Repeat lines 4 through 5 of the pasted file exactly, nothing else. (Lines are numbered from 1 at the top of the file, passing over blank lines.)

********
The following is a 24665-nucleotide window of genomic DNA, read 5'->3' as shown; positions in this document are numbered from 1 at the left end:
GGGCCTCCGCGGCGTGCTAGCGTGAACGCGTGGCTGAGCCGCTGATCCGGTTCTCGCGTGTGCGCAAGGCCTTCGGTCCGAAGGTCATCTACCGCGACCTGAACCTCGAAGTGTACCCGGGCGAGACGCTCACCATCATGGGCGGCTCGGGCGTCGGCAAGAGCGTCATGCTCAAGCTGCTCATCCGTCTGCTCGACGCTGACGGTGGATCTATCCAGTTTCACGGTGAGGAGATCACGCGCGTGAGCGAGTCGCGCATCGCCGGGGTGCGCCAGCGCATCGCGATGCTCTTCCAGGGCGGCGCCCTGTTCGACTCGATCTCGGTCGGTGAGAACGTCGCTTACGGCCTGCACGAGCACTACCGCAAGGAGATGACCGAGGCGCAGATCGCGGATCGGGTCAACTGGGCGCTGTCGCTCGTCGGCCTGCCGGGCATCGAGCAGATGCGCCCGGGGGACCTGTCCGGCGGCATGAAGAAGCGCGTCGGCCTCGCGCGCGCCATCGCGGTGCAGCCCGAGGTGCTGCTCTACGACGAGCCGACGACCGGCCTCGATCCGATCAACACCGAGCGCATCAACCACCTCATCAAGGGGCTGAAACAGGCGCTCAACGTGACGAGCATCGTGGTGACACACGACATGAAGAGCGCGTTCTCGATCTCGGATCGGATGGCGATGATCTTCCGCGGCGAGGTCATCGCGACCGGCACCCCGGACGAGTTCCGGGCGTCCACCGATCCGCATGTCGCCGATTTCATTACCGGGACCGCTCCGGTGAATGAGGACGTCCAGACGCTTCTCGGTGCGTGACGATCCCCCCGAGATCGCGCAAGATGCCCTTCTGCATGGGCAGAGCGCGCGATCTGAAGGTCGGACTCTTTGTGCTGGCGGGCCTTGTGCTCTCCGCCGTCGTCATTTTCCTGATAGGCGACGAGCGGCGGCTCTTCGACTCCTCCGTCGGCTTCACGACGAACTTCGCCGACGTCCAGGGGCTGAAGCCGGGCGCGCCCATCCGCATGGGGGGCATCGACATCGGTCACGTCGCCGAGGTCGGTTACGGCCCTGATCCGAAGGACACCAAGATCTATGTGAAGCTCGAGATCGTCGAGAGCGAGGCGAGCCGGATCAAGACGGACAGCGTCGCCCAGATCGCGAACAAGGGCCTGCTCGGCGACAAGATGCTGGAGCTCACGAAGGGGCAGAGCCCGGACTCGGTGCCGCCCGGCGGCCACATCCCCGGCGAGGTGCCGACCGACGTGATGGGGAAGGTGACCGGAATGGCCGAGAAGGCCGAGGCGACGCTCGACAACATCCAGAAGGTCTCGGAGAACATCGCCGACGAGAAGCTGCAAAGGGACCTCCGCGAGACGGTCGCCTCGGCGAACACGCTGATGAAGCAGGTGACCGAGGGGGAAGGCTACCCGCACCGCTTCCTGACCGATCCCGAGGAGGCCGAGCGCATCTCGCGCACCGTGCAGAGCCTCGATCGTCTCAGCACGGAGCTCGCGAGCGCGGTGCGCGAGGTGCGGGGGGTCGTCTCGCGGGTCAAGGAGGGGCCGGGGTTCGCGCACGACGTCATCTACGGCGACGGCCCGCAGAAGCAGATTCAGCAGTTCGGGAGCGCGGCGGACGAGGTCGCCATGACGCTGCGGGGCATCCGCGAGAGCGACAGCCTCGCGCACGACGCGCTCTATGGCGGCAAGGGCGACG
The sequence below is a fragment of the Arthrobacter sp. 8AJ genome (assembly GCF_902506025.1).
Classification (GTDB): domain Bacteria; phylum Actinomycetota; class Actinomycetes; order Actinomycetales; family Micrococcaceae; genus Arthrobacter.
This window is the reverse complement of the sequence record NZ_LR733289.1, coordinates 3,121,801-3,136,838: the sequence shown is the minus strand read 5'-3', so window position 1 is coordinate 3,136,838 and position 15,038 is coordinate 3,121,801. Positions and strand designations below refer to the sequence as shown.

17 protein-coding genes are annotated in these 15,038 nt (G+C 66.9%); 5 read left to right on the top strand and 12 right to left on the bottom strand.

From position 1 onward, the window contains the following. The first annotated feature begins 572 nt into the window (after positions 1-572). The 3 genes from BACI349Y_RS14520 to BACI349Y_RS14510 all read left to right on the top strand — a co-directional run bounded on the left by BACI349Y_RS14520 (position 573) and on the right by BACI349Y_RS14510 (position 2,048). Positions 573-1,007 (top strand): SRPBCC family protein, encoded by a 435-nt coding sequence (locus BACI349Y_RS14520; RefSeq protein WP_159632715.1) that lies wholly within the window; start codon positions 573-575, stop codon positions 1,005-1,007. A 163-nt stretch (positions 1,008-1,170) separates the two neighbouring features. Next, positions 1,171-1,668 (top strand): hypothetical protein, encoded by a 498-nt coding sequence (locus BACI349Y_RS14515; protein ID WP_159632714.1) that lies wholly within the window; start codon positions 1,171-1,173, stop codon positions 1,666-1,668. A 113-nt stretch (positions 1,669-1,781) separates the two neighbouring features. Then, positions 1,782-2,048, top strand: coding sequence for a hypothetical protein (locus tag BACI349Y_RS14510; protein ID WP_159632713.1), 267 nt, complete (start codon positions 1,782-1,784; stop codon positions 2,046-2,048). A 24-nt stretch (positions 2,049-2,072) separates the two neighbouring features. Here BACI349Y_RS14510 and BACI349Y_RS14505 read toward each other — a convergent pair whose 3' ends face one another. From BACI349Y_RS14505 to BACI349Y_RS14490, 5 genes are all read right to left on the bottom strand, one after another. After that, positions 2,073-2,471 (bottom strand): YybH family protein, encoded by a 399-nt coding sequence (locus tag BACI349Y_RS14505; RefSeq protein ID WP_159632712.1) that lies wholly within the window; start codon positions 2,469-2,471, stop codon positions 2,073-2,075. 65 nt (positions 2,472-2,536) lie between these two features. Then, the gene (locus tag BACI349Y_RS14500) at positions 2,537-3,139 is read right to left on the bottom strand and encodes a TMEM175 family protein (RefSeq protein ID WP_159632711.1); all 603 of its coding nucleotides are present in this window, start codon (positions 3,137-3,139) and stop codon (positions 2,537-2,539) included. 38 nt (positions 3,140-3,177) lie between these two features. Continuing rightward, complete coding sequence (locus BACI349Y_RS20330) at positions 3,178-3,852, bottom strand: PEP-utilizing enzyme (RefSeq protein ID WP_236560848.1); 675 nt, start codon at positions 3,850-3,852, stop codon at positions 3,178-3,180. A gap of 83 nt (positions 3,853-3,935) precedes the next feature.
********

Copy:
Classification (GTDB): domain Bacteria; phylum Actinomycetota; class Actinomycetes; order Actinomycetales; family Micrococcaceae; genus Arthrobacter.
This window is the reverse complement of the sequence record NZ_LR733289.1, coordinates 3,121,801-3,136,838: the sequence shown is the minus strand read 5'-3', so window position 1 is coordinate 3,136,838 and position 15,038 is coordinate 3,121,801. Positions and strand designations below refer to the sequence as shown.